Early in the missive, he reported that he’d

wired you at the length and the expense that I did, not because I was willing to be extravagant, but to get the entire matter laid before you quickly, so that you and your good advisers there, Messrs. Woodruff and Kauffman, may formulate your plants rapidly and decisively, and lose no ground by needless delay.  In the end it ought to be cheaper for you than if I had written, with the risk of the letters going astray.

This was a strange justification for sending telegrams, if the claim was that letters, such as this one which obviously made it to its destination with no problem, might not arrive.  The reference to Temple’s lawyer George Woodruff and business manager Milton Kauffman was to their role in reviewing seemingly all major initiatives involving Temple, whether personal (as in the Temple book or the children’s educations) or professional (oil and real estate projects, largely.)

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Worden then launched into great detail about his work with the schools to which the Temple children were to attend starting that fall.  Eldest child Thomas, who graduated in spring 1926 with a bachelor’s degree from Santa Clara University, was looking to enroll in one of the nation’s most prestigious law schools at Harvard.

Worden reported “I may say that I believe myself very fortunate in having secured an introduction to President [A. Lawrence] Lowell from an intimate friend of his, so that when I came there I had entree to him privately.”  Lowell, who was president of Harvard from 1909 to 1933, but then Worden added that the head of the university had a speech to give at a dinner, so, “through him his secretary, a Roman Catholic lady, took me and Tommy’s case under special advisement.”

The Roman Catholic reference was deemed important because the Temples were Catholic and this led Worden to state that the president’s secretary referred him to her compatriot at dean’s office at the Law School.  Worden claimed that this woman, also a Catholic, “showed the same keen interest and arranged for an appointment with the Dean,” who was scheduled to give some summer lectures at the Southern Branch of the University of California, soon known as U.C.L.A.

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Laying it on thick, Worden wrote that “with all this combined personal pull, to get which I began far back to lay my wires,” he talked to “a Friend at Court” and was given assurance that, although Thomas went to a “Second Class” university in Santa Clara, he “can get in, all O.K., and he can bring a note from me to the Dean’s secretary.”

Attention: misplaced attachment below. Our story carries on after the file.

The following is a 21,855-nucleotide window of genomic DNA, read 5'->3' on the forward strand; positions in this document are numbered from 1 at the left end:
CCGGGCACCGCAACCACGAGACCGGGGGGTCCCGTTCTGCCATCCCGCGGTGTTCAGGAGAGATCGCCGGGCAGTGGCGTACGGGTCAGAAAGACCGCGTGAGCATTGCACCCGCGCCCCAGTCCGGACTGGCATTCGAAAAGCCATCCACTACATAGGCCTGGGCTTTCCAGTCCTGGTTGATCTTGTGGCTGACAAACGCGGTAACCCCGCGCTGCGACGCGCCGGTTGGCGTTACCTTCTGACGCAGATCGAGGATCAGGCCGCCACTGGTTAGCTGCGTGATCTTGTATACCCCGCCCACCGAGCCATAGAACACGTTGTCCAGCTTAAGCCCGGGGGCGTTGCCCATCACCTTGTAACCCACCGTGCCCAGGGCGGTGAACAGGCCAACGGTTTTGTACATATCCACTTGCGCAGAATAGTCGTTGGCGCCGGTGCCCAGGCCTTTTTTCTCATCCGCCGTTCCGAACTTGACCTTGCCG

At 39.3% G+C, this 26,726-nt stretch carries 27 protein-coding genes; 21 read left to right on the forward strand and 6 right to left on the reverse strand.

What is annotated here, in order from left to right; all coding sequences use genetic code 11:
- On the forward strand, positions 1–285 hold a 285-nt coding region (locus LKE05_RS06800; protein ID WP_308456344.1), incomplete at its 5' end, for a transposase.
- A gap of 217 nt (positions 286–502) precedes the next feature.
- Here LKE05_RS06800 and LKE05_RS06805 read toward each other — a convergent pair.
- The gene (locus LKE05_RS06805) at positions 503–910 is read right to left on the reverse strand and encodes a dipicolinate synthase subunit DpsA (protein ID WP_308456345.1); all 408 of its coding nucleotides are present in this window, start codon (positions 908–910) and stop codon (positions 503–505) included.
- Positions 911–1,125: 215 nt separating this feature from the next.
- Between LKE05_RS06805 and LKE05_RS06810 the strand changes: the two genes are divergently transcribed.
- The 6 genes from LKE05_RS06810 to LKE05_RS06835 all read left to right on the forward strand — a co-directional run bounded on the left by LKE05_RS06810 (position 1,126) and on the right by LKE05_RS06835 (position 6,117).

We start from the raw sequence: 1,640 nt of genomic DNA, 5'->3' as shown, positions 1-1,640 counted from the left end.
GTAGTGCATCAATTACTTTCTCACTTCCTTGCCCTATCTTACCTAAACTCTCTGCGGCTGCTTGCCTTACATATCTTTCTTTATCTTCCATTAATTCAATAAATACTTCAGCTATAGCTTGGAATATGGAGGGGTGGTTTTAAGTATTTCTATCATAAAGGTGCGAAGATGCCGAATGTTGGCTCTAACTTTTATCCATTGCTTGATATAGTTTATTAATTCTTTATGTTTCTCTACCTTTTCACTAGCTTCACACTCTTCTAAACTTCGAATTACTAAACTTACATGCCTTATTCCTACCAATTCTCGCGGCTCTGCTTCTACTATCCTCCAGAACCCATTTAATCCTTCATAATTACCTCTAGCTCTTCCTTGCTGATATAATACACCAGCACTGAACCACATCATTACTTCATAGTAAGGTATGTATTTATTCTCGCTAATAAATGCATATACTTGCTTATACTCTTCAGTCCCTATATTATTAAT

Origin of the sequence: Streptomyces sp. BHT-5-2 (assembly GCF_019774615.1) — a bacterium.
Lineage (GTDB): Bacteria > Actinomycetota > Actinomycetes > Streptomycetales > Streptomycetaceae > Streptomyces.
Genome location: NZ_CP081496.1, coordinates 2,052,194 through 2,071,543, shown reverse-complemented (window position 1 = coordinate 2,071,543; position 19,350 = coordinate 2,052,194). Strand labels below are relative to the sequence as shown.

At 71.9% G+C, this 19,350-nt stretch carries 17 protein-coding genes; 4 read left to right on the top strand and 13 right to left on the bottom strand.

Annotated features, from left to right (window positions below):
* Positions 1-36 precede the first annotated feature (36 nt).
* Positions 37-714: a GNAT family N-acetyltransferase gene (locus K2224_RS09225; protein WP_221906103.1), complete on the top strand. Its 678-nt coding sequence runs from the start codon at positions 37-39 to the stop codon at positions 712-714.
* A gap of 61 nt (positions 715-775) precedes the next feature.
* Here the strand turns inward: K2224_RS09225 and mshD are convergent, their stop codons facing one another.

The secretary told Worden “to tell Tommy to be sure to come early enough to get a good room, as rooms are sometimes rather scarce in Cambridge.”  With that, Worden intoned that “Tommy now, having well finished one chapter of his life preparation has only resolutely to go forward to the next step.”  The young scholar, however, “must be careful not to waste his time the first year” because a large number of students failed after then “and if they fail, they are dropped out, not to be admitted again.”

As for the only daughter, Agnes, there were two schools examined for her, one of which, in western Massachusetts, was not named, but the other, Walnut Hill Academy, now Walnut Hill School for the Arts, then a private girls’ academy in Natick.  Even though she’d completed high school in Los Angeles in 1925 and was finishing her first year at Dominican College, an all-girls school in San Rafael, north of San Francisco, she evidently would have to take some preparatory classes at Walnut Hill before matriculating to the prestigious Wellesley College.

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Worden was in contact with Walter Temple’s first cousin, Ellen Temple Bancroft, whose daughter, Edith, a Wellesley graduate, apparently steered Worden towards Walnut Hill and the unnamed academy for investigation.  Walnut Hill, he added, was a nicer facility and offered access to “extra musical advantages,” a key because that was Agnes’ major.  Moreover, Edith Bancroft was close friends with a Walnut Hill instructor, who “could not fail to help her.”

After explaining more of the advantages of Walnut Hill (self-government, more social freedom), Worden explained that

the Dean asked for references of a social character for Agnes, and I referred her to Mrs. Woodruff and Mrs. Woodruff [Bancroft, likely], at the same time saying that of course both of those ladies will say only nice things about her.

As to the younger Temple children, Walter, Jr. and Edgar, Worden discussed his trip out to Dummer Academy, which is the oldest continuously operating school in America (though now known as Governor’s Academy, the colonial governor of Massachusetts’ surname of Dummer evidently being determined a barrier to recruitment after nearly 250 years of operation!)